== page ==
This post is a follow-up to Review of Facebook’s top 7 African Countries. I conducted further analysis of social network market shares in the top 7 African markets, and I share results and insights here.
Given the relatively high market share by Facebook in Africa (88%), my focus in this post is mainly on performance of the top 3 social networks, as shown in Graph 1 below.
Facebook, Youtube and Twitter are the most popular social networks in 6 of the top 7 African markets. Stubleupon, a recommendation engine that uses peer and social networking principles, takes the second spot only in South Africa (as it does in North America). While this social network has a sizable market share, it is under pressure and its prospects are not looking good.
Twitter is bigger than Youtube only in Nigeria and South Africa. The recent Twitter African report that showed South Africa and Kenya lead the continent by the number of tweets in 2011 is supported by this social network’s market share in the two countries.
I indicated in the previous post that South Africa and Kenya are the most competitive social media markets, and this is evidenced by the comparatively lower combined market share of the top 3 social networks in each country. The social network that is making a noticeable foray into the South African market is Pinterest, whose market share jumped from nowhere to 2,3% in 2012. At this rapid growth rate, this social network will end 2013 at a share higher than Youtube (3,8% in 2012).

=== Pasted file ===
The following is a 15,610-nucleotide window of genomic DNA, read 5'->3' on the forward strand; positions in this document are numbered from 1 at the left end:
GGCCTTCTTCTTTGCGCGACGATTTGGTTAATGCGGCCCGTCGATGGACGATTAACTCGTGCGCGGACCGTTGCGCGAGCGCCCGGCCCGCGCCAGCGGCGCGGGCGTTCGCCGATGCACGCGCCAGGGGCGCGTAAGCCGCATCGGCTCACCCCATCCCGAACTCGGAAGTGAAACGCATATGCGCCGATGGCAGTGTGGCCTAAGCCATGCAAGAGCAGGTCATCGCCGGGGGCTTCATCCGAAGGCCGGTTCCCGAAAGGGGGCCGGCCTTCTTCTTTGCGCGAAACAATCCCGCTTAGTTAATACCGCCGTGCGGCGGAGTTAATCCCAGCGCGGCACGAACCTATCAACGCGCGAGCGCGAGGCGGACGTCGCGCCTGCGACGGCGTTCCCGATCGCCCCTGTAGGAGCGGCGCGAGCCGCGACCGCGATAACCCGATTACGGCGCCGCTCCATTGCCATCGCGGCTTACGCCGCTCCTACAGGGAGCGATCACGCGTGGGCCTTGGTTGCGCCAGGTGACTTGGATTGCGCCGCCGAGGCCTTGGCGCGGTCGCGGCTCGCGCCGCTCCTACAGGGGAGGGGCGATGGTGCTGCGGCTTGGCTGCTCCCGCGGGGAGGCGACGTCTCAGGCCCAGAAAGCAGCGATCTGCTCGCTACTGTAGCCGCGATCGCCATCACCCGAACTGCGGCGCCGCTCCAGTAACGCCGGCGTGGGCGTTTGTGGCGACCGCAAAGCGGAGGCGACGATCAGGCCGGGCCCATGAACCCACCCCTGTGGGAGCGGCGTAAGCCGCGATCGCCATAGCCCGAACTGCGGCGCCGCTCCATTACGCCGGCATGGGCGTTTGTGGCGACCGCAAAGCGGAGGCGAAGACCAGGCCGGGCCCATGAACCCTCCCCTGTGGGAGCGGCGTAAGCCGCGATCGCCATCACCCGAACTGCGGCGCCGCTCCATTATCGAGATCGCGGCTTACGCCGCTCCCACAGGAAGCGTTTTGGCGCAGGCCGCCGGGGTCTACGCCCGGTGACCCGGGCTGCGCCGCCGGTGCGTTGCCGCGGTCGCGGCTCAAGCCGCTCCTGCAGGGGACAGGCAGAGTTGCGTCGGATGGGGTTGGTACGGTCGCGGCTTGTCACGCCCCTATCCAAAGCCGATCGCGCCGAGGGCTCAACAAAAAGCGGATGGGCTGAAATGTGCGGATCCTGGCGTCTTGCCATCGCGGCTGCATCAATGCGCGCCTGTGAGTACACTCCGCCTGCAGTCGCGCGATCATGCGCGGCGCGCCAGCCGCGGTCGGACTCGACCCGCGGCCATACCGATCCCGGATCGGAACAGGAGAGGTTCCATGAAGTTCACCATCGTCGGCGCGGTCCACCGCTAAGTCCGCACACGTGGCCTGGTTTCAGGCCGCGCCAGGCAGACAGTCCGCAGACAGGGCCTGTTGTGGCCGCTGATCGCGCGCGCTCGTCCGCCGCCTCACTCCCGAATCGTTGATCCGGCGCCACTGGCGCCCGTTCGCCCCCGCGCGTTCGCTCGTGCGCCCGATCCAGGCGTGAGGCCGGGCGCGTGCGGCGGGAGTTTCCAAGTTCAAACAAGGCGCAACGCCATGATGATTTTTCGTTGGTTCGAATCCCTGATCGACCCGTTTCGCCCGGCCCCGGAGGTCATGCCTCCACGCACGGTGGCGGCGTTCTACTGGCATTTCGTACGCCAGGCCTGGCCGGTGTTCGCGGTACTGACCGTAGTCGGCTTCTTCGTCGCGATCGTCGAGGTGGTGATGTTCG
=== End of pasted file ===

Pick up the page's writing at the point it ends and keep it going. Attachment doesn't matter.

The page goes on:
The top 7 African markets have 10 or more social networks that are used by their respective social netizens, with Nigeria having the most number. It is not clear from analysis of the top 7 African countries whether there is a direct correlation between number of social networks and vibrancy of a market. However, it is clear that the top 3 social networks in Egypt, Morocco, Tunisia, Algeria and to some extent Nigeria render the remaining social networks insignificant thus far.
Year-on-year growth analysis in Graph 2 below indicates that Facebook is getting increasing competition from the other social networks.
Facebook’s poor share performance could be due to the wearing off of the novelty factor. Twitter’s mixed share performance across the top 7 markets, and overall 5% decline in Africa, is rather surprising given that this social network is still niche. But I think it is too early to rule it out of competition. Youtube’s robust growth in mainly North Africa is hard to explain. The closest one can speculate is that this is due to the Arab Spring? Is this partly driven by the increasing bandwidth speed in the rest of Africa, brought about by the rolling out of the undersea bandwidth fibre cables in both the east and the west of the continent? Or does the answer lie somewhere in between?
Now back to the $100 billion question. Does Africa provide a fertile ground for Facebook’s future growth in subscriptions given the current downward trend in market share? Can something be done to induce renewed interest in this social network? All current and prospective investors who did their homework should be asking this question about the newly-crowned public company.